Upcoming Writing Retreat: Do You Have an Idea for a Children’s Book?


Do you have an idea for a children’s book? Maybe you’ve thought: I’ll write it someday. Well, make that “someday” today! Join us for Oh, The Places You Can Go!, a retreat with children’s book writing coach Esther Hershenhorn.

Wherever you are with your work, you are welcome.

When: April 21-23, 2017. We’ll open with a meet-and-greet reception at 4pm Friday afternoon and end by noon Sunday.

Where: Haley Farm Inn and Retreat Center, a gorgeous spa and retreat center in the serene region of Western Maryland, just minutes away from Deep Creek Lake (3 hours from Washington, D.C.). Need a carpool from Reagan National Airport? Let us know!

Instructor and Description: Esther Hershenhorn will introduce you to the Children’s Book World and offer rules of the road to make navigating that world doable and easy. She will guide you toward your next steps. More importantly, she’ll connect with retreat writers one-on-one, heart-to-heart, so your story can eventually do the same with readers. A die-hard Cubs fan who knows the value of heart, hope, faith and perseverance, Esther teaches at the Writer’s Studio at the University of Chicago Graham School and at Chicago’s Newberry Library. To learn more about Esther Hershenhorn, her books, and how she works with (and cares for) her writers, go here.

Cost: $375 for the workshop only. $789 for the workshop plus two nights lodging at Haley Farm and all meals. Lodging is single occupancy with a private bath. Meals are organic and homemade. There will be optional meditation and yoga classes. (There is also a FREE housing option available a few miles away from the Inn if you’d rather stay there.)

Cancellation Policy: Fees are nonrefundable; however, you may transfer your spot if you can find someone to take your place or if there is someone on the waiting list.

Questions? Feel free to email me (the organizer) at jenny [dot] rough [at] jennyrough [dot] com. Hope to see you in April!


I Love My Commute


As I sat in gridlock on the George Washington Memorial Parkway during my 45-minute morning commute into Washington, I looked out the window. There was a woman my age running along the Mount Vernon Trail. I longed to be outdoors — and vertical.

That moment last fall, when I was 42, marked the beginning of a change in my life that would give me more energy and better fitness.

To continue reading my article in The Washington Post about being a pedestrian commuter, click here.

Watch This Film


Minimalism: A Documentary About the Important Things is playing in select theaters this summer. There are different definitions of minimalism, but it’s basically about carefully considering your purchases instead of mindlessly buying items. It helped me realize I’ve been organizing clutter instead of reducing the amount of it. Why keep it? Why allow it into my life in the first place? Why not give it to someone who will actually use it?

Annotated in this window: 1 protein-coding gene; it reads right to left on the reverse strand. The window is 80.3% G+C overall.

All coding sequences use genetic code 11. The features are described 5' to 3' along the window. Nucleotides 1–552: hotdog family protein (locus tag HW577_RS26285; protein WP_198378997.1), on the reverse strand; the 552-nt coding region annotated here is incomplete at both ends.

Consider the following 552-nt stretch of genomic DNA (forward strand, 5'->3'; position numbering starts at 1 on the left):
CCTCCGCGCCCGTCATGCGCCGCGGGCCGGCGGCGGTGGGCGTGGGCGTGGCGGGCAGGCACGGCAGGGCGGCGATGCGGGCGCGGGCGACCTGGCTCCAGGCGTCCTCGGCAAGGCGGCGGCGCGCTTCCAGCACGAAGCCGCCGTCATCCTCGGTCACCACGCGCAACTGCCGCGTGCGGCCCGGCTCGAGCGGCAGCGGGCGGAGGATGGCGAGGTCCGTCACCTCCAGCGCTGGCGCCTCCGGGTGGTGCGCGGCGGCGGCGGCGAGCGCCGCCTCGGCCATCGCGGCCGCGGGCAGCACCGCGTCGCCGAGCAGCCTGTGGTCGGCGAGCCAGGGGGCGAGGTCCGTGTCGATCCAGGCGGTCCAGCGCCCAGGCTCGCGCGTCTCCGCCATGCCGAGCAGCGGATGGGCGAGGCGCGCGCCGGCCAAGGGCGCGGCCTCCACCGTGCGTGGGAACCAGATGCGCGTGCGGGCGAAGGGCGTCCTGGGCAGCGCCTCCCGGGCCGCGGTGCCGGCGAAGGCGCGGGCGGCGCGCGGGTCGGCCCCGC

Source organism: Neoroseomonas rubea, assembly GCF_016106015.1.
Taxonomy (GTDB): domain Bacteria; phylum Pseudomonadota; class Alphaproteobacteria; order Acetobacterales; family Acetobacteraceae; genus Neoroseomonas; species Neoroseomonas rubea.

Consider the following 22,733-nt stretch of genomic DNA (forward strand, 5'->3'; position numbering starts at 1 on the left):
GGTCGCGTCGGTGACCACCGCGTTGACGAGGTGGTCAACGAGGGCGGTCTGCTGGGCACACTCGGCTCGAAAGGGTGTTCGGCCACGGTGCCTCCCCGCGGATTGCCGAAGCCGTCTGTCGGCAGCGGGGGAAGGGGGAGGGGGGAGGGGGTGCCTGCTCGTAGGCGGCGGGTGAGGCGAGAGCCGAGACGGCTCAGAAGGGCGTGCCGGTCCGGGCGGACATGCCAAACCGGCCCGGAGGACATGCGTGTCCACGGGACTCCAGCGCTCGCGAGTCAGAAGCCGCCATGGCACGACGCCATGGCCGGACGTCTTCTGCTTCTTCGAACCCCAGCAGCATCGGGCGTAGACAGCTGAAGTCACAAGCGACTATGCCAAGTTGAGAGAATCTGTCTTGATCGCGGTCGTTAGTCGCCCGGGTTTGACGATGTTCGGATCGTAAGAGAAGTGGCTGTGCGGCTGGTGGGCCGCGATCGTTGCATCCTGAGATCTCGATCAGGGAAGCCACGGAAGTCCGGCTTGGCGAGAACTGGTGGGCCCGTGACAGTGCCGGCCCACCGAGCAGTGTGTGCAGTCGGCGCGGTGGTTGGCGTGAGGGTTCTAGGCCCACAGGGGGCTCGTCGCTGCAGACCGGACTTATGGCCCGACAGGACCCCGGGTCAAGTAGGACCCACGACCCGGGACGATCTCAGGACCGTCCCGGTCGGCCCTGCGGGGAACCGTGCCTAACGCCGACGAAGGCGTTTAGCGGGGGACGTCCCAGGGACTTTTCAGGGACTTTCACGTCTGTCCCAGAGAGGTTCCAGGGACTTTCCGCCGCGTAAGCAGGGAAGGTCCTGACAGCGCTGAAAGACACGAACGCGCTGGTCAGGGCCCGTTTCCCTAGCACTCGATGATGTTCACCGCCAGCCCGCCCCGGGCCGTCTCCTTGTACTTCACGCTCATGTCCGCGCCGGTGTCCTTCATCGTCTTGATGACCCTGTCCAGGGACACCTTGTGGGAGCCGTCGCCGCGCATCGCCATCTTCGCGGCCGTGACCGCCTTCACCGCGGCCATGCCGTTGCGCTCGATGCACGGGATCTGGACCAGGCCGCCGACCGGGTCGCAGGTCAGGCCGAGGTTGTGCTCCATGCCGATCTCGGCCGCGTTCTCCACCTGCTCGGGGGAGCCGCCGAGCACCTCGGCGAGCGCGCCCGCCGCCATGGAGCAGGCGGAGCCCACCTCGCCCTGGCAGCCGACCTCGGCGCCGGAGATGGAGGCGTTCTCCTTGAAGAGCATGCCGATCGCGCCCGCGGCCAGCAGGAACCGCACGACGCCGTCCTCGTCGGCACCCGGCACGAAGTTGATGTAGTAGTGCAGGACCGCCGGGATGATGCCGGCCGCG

The Minimalists (the two guys who made the documentary) aren’t preaching religion, but in a blog post they say people often thank them for spreading Christ’s message.

Too funny. I completely understand why people say that. Even though it’s not intended, I can’t help but see some biblical theology in the message.

For example, learning about minimalism has opened my eyes to the fact that I’ve believed certain lies:

  1. I need to have, own, or buy this to prosper.
  2. I shouldn’t have to live with unfulfilled desires.
  3. My money is mine to spend how I want to.

Those lies are crushed with the truth of Scripture:

  1. One gives freely, yet grows all the richer; another withholds what he should give, and only suffers want. (Proverbs 11:24-25)
  2. He humbled you and let you be hungry, and fed you manna … that He might make you understand that man does not live by bread alone, but man lives by everything that proceeds out of the mouth of the Lord. (Deuteronomy 8:3)
  3. “The silver is Mine and the gold is Mine,” declares the Lord of hosts (Haggai 2:8).

Regardless of your spiritual beliefs, I hope you’ll take time this summer to watch the film. It’s worth it. Also, in this month’s newsletter, I recommend a good book on minimalism.

The Creative Life


When my book club picked this book I was a tad skeptical. I thought I knew what to expect: an entertaining, inspiring read with a feel-good message. A little too “perfect” for my taste. Or worse, an author who came across as perfectly imperfect. I wasn’t sure I’d like it—well, I loved it. Turns out, the book was funny, it had a fresh take on approaching creative ideas, it addressed how to handle frustration during the creative process, and it was eye-opening (people “murder their creativity by demanding their art pay the bills,” the author says). Take your art seriously, she adds, but don’t take it seriously. By the end, I was able to identify work that I’m ready to send into the world instead of tinkering with it for the millionth time. I was able to let go of stale ideas I’d been clinging to and make space for the ideas that are alive. For more good books and thoughts on nurturing your creative spirit, consider joining Roughly Speaking, my newsletter.

Book Binge

Girl-in-the-Woods-175x250I got sick the day after Thanksgiving but had so much fun “recovering” by camping out on the couch with a stack of books. Some of these might be good holiday gift ideas: